She’s spent the past year customising it with stickers and scribble in an attempt to make it look more like the Princess Glitter Fairy Ballerina Tinkerbell Dream Castle she really wanted. Now I consider it ‘ruined’, she thinks it’s bearable (and quite a useful cupboard).

But then, on the occasions when I have given in and bought the cacky tacky present, after the initial excitement – and inevitable insertion of a gross of batteries – she seems to tire of them pretty quickly. I haven’t seen much play action with the walking, neighing, rearing Barbie horse she had for her birthday (clip clop clip clop, neeeeeeeigh, crash, as it falls over).

So I have made one decision, nothing with batteries any more, which is not as easy as it sounds – toys have gone mad with battery-powered special features.

Singing Troy Bolton dolls (really, I saw one today…), wise-cracking Shrek toys and amplified Barbie guitars seem hilarious at the time of purchase, but quickly become intensely irritating. Especially to adults who have of alcohol previously partaken.

Even worse than living with these chirping tchotchkes is that landfill sites are choking up with the discarded batteries and the toxic metals (cadmium, mercury and lead) in them can leak out and contaminate soil and ground water. So I’m recycling any the batteries we do use and not buying anything else that needs them.

So what to get? I still don’t know, but another factor I should take into consideration is choosing something I wouldn’t mind playing with myself. Because I know the greatest gift I could really give my daughter this Christmas would be more time down and dirty on the floor playing with her.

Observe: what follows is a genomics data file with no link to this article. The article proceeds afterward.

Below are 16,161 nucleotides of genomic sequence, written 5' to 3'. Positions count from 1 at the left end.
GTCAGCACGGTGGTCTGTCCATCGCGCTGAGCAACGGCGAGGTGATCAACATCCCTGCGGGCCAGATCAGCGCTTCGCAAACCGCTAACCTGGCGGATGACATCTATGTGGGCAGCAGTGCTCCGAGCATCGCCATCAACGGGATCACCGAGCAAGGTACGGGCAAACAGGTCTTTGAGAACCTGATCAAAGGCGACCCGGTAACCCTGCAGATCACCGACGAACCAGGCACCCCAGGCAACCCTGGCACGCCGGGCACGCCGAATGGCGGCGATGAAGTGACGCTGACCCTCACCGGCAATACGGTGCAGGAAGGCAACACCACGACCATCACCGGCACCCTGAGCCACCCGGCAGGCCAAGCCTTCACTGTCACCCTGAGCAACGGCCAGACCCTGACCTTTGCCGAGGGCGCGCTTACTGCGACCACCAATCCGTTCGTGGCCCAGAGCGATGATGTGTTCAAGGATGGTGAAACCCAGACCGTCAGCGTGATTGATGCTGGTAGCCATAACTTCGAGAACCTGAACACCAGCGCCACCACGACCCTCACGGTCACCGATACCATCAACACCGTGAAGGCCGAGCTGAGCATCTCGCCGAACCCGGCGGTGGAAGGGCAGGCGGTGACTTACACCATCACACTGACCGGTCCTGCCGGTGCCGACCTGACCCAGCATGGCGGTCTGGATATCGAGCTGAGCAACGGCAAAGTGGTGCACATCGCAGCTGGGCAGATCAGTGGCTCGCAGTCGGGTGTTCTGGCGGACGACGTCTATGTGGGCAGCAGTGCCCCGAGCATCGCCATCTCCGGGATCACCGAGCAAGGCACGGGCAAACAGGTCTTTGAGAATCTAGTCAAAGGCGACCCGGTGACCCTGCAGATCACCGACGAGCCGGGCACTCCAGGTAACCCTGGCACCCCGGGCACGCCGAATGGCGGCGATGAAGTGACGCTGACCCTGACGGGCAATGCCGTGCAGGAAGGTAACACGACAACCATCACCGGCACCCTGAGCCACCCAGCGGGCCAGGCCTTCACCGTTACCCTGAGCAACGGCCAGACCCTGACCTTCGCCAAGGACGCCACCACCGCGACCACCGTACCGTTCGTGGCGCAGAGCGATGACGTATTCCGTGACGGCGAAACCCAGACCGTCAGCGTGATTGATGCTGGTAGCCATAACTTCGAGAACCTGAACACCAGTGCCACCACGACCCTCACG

No batteries required.

PS This is what she might be getting this year…

  1. It is Zhu Zhu Pets for my lot this year. With trimmings that go with them. Quiet cute really but hard to come by with most places sold out

  2. In unison with so many before me, the Sydney Morning Herald will rue the day they lost your wonderful column!

    My personal favourite was a column you wrote in September 2009. I was helping my mother pack for an overseas trip on a Saturday afternoon, and things were becoming quite tense. Her suitcase wouldn’t close, and she simply refused to believe that anything less than 3 blue jumpers were absolutely necessary (“but they’re 3 completely different shades of blue!”). In frustration I had to take a break, and read the Good Weekend containing a Style Notes column that described exactly what we were going through! It felt as though you knew what we were doing at precisely the right time! I made my mother read the article, and the rest of the packing experience was much more light-hearted, with both of us breaking into fits of giggles whenever Mum wanted to add something completely unnecessary (e.g. a travel iron weighing over a kilo) to her suitcase.